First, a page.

Running on the Coast: Half Moon Bay International Marathon
by Whitney Merrill
It’s 5 p.m. on a Tuesday afternoon on Purissima Street in downtown Half Moon Bay, and Amy Rhodes and Dr. Humphrey Lu are stretching out in front of Lu’s pediatrics office, preparing for their weekly coastal run together. Normally the talk would involve the weather, and catching up on the news, but with the Half Moon Bay International Marathon just weeks away the focus is on the upcoming race and their preparation for it.
Rhodes says, “We met each other through Team in Training and found out that we run at the same pace. When I brought my kids for their doctor’s appointment with Dr. Lu, we ended up talking as much about running as the kids, so we decided — fewer kids’ appointments, more running appointments. Having a running partner really helps; when you make a commitment to run with someone else you’re more likely to keep it.”
Lu says, “For the marathon, I’m doing the 5K, supporting Amy, and prepping for the San Jose Rock ’n’ Roll half-marathon the week following. The last five to six miles are extremely tough so it’s really nice to have someone cheer you on. I could talk to you about running a long time. I know it’s important to exercise but I didn’t really start to enjoy it until I started Team in Training
for a marathon — it changed my life. I love the discipline, bonding with people on the team, suffering together! It really empowers you to finish a marathon; it makes you feel that you can do anything.”
There are four options to participate in the Half Moon Bay event: full marathon, half-marathon, 10K event, and 5K family fun run, which has no entry fee. The marathon starts from Pillar Point Harbor and heads north along the harbor out to Mavericks around Foo Rock, up the bluff and out to and around the Montara lighthouse before returning back to the harbor. It then continues south along the coastal trail with the 5K and 10K turnarounds at Miramar and Dunes beaches, respectively. The full marathon continues on around the Ritz-Carlton in Half Moon Bay before returning back to the finish line at Pillar Point Harbor.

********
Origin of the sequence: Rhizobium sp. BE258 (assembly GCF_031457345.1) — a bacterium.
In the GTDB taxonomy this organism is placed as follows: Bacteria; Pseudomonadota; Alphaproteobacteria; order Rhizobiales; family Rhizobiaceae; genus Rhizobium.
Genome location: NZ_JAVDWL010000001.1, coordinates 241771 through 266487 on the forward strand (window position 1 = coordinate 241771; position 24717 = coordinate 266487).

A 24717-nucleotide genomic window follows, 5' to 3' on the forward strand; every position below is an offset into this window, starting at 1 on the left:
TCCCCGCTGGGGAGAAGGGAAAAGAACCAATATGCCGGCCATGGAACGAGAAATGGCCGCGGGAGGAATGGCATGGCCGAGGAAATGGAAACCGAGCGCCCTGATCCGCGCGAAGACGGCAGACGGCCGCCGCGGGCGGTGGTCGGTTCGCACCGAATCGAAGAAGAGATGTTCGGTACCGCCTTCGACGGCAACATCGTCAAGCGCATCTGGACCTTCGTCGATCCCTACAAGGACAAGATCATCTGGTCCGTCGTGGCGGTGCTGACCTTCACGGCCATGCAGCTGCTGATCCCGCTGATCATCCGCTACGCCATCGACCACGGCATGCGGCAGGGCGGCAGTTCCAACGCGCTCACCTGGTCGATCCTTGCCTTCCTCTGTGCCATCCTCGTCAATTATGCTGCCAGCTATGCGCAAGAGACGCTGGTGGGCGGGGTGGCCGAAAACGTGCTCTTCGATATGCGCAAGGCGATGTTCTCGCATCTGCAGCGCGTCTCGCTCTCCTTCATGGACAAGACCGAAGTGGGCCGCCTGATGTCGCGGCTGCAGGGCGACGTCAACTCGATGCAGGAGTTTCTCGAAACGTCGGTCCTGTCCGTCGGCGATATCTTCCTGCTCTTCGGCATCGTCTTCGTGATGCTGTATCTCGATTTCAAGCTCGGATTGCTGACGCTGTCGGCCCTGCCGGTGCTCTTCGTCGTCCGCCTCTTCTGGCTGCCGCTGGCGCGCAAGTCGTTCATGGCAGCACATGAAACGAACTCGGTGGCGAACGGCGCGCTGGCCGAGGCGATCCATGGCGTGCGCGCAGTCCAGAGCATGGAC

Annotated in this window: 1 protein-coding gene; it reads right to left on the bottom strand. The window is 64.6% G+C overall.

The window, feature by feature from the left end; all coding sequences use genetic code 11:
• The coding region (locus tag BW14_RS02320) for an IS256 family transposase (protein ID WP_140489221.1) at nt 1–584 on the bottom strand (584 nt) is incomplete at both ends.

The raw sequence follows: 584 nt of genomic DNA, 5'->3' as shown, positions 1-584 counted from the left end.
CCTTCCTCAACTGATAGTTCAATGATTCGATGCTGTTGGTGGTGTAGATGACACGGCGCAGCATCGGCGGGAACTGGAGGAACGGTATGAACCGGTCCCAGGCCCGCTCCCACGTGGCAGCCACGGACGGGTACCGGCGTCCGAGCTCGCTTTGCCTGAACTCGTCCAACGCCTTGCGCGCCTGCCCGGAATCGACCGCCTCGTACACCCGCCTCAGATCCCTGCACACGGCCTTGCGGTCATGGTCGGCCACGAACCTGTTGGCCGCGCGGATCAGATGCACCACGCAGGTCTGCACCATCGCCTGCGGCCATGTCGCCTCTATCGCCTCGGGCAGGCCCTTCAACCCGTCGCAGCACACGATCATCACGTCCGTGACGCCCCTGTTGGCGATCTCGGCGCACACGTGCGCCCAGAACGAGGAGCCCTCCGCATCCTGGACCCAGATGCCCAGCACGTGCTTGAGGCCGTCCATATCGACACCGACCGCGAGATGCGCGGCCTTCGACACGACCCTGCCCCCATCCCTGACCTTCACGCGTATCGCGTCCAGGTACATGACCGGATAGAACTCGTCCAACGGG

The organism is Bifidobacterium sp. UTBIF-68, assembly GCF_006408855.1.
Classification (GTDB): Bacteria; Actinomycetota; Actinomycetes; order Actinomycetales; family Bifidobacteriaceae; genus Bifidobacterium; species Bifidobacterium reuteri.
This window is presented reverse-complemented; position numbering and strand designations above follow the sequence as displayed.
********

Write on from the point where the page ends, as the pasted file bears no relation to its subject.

Lu and Rhodes head out for their training run of eight miles by turning down Kelly Street and heading out on the California Coastal Trail along the bluffs of Poplar Beach, where they enter the southern leg of the marathon. The full marathon will be USA Track & Field-certified, and will therefore be recognized by the Boston Marathon and other events which require qualification on a certified course. The entire marathon follows the coastline, allowing the runners to experience beautiful views. It is also run during our wonderful fall coastal weather season, virtually guaranteeing sun combined with ideal running temperatures in the 50s and 60s. Sam’s Chowder House is the founding sponsor and it will have the ChowderMobile at the finish line area.
This year the marathon is going green and working with the Council for Responsible Sport to seek gold certification. Included in the green plan are the following suggestions that runners and spectators can follow:
• BYOB: Bringing your own water bottle will greatly reduce the number of paper cups used out on the course. Each aid station along the course will feature a BYOB station with pitchers of water to refill your bottle.
• Recycle: The goal is to have less than one pound of landfill waste per athlete. To make this happen, the race will provide recycling bins for bottles, cans, plastic and cardboard — so please use them!
• Carpool: If you have friends who are running the race, please share a ride. You can meet new runners by signing up for Pickup Pal on the marathon’s website.
Rhodes and Lu continue along the California Coastal Trail to the Ritz for their final training loop. From up on the trail you can hear the seagulls, smell the sea breezes and see the surfers riding the waves below. It is truly a wonderful place to run, and to be inspired at the same time. Lu sums it up well, saying, “The great part about running on the coast is that: 1) The weather is much cooler and more ideal than over the hill, 2) You can’t beat running on the coastal trail, especially running on the bluff and looking out over the ocean, 3) It’s nice to see people you know and to feel that you’re part of the community. … I think it’s great to see your doctor running — not just having him tell you to exercise but actually doing it. You have to lead by example.”
The marathon comes to the coast on Sept. 25, 2011; the full marathon starts at 7 a.m. Hope to see you there!